The beauty of building a gaming PC is that you can choose which parts it should have and fine-tune it to your specific needs. However, when you go over a certain performance point, some things become a necessity, and water cooling is one of them!
The best part? While you’ve probably heard in the past that water cooling is an expensive, ultra-enthusiastic affair (and still is in some scenarios), there’s an easy and affordable way to get into it: an AIO cooler. But what is it really, and should you use one?
What is an AIO water cooler?
AIO stands for “all-in-one”, and when it comes to AIO water coolers, it is a pretty good summary of how they work. AIO water coolers are a simplified water cooling set intended to be an install-and-forget thermal solution, similar to air coolers.
They have the same basic working principle as ultra-expensive custom water cooling kits. There is a radiator meant to be attached to the top or front of the computer case, fans meant to dissipate heat from the radiator, a copper / metal block installed on top of the CPU socket, and, of course, coolant flowing around. cooler, aided by a pump.
However, unlike these sets, a few things are simplified. There is usually no reservoir for coolant, nor is it necessary to plan, and work with, pipes in the cabinet, since the cooler comes with soft, sleeved pipes that go straight from the radiator to the CPU block and vice versa. That hose is also factory sealed and pre-filled, which means that you are not supposed to put in your own coolant, and in the same way there is almost no chance of coolant leakage unless it is physically damaged.
They also have a price advantage. While a custom water cooling loop can set you back hundreds of dollars, a reliable AIO water cooler can set you back anywhere between $ 70 and $ 200, depending on whether you want more premium materials or a larger radiator.
Are AIO coolers better than custom water cooling loops?
Surely, with both price and performance benefits, AIO water coolers need to be better than custom water cooling loops overall? And the answer to that is that although AIO coolers are great for almost everyone, custom, old-fashioned looks still have their place.
AIO coolers can be used by almost any computer, but some specific layouts, especially ultra-expensive ones, may still require a custom set. After all, a well-planned loop can still give you better thermals than an older PC. Although AIOs are also limited to just your CPU (there are some AIO GPUs as well, but they are not the norm), custom loops can also cool down the GPU, RAM or even the power supply if you really want to.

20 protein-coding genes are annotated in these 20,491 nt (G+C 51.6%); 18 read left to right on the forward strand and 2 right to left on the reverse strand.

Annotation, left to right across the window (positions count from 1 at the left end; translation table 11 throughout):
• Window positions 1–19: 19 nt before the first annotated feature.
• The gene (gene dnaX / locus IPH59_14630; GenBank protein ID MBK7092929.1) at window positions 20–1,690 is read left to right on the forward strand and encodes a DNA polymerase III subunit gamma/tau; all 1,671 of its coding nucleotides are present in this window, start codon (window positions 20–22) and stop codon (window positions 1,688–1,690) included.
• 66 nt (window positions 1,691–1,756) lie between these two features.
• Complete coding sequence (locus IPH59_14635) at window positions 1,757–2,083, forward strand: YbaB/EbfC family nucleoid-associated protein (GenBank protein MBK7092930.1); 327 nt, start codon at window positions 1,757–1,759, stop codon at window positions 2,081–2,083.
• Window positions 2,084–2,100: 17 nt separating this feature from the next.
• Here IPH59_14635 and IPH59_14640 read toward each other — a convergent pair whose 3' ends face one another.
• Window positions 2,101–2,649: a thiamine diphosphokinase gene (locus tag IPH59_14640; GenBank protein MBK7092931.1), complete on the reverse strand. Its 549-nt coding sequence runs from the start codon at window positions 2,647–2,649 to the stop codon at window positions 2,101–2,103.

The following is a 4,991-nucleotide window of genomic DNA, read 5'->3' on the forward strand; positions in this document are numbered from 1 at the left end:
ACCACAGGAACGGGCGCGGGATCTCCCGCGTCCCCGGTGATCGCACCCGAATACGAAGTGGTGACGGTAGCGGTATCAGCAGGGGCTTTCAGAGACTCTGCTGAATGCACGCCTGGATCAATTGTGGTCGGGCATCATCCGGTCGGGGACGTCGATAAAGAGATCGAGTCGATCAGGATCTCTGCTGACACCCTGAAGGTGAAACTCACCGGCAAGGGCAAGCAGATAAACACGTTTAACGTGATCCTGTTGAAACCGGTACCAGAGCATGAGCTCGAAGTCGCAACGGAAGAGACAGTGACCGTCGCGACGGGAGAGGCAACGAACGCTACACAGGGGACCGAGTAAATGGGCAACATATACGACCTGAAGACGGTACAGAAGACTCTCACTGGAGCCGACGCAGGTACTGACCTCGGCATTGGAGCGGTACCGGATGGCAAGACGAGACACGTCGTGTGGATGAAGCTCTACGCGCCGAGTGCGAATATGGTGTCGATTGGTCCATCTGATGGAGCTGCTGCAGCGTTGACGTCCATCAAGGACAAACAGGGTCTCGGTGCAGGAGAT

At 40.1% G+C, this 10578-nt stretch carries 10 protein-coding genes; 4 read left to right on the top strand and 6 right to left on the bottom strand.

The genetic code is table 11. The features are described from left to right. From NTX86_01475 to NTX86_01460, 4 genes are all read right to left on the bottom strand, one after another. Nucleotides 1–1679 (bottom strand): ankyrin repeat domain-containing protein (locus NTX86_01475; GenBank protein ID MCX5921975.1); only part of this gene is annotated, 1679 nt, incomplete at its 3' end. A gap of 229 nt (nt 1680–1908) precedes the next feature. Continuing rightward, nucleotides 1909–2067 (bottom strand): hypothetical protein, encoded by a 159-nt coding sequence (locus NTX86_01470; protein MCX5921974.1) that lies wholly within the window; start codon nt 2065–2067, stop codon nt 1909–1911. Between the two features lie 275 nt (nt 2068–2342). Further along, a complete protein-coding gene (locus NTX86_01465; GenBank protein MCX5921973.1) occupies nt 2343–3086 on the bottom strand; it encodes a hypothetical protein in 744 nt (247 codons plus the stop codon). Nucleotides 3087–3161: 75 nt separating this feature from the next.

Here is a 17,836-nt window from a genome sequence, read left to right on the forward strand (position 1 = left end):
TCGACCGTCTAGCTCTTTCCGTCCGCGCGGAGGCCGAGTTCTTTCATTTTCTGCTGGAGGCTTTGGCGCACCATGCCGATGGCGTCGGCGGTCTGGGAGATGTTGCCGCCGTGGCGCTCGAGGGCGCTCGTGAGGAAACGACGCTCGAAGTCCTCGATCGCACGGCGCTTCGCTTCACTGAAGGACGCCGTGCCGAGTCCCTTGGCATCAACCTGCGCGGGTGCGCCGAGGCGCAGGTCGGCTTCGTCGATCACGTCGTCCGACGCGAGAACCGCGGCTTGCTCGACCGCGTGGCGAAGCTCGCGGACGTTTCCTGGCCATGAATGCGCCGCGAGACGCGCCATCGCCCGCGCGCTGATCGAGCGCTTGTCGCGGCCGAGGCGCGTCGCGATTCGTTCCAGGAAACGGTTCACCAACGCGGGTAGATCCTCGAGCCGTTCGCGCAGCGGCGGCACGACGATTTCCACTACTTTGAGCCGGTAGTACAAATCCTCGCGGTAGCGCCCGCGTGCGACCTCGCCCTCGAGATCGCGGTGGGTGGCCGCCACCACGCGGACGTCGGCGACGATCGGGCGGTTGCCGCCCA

They also have the advantage in terms of appearance. You can make it look exactly the way you want it, whether you want to use a soft or hard hose, and it can make your PC look great. AIOs can also look good, but when it comes to a rough comparison, custom water loops will almost always have the upper hand.
That said, they are also much more difficult to install and, as we mentioned before, more expensive. So in most cases you will probably prefer an AIO.
Are AIO coolers better than air coolers?
In most cases, they are, yes.
As a matter of principle, coolant will almost certainly do a better job than air of keeping things cool. Liquid can help a lot in transferring heat away from the CPU. Think of it as how jumping into a pool or taking a cold shower will cool you down much faster than standing in front of a fan. And if you can fit one in your PC, your CPU will live a much cooler life than with most air coolers.
That said, air coolers still have the price and simplicity advantage. They are much easier to assemble, since you do not have to lug around and attach a radiator to your computer. They are also significantly less expensive, and come in at about half or even a fraction of an AIO’s price. And many will still do a pretty good job of cooling your CPU adequately, especially tower style from manufacturers like Noctua. Unless you go over a certain price point or try to overclock your chip, they should not sweat at all.
But when you compare things in terms of performance, without taking other factors into account, AIO wins in most scenarios. This brings us to our next point.
Should you use an AIO cooler on your PC?
If you can afford it, you should definitely do it.
AIO coolers have several advantages over both custom liquid cooling loops and air coolers. The assembly process is definitely more complicated than for a standard air cooler, but still infinitely easier than taking the time to assemble a custom loop. And although it is not as efficient as a custom loop, it is almost as good in terms of thermals for most PCs. In addition, it will also deliver objectively better performance than most air coolers, giving you the ability to cool down advanced computers without spending a lot of money. It will also look better if you are interested in it.
The “If You Can Afford” section is important. Although you can get AIO coolers for as little as $ 70, you might look somewhere in the $ 100- $ 200 range for a good 240mm or 360mm unit. However, they are cheaper than ever, making them more tempting than ever. But if your specific PC can do well with an air cooler or even a storage cooler, it may be worth putting the money on other parts, such as better RAM or storage.
They are neat, but not everyone needs one
Not everyone needs an AIO cooler. Most computers will be powered by a tower air cooler – most of them will give you enormous thermal ceilings for even some advanced chips. But when you reach a certain TDP or plan to overclock, water cooling becomes necessary – and this is where AIOs come in.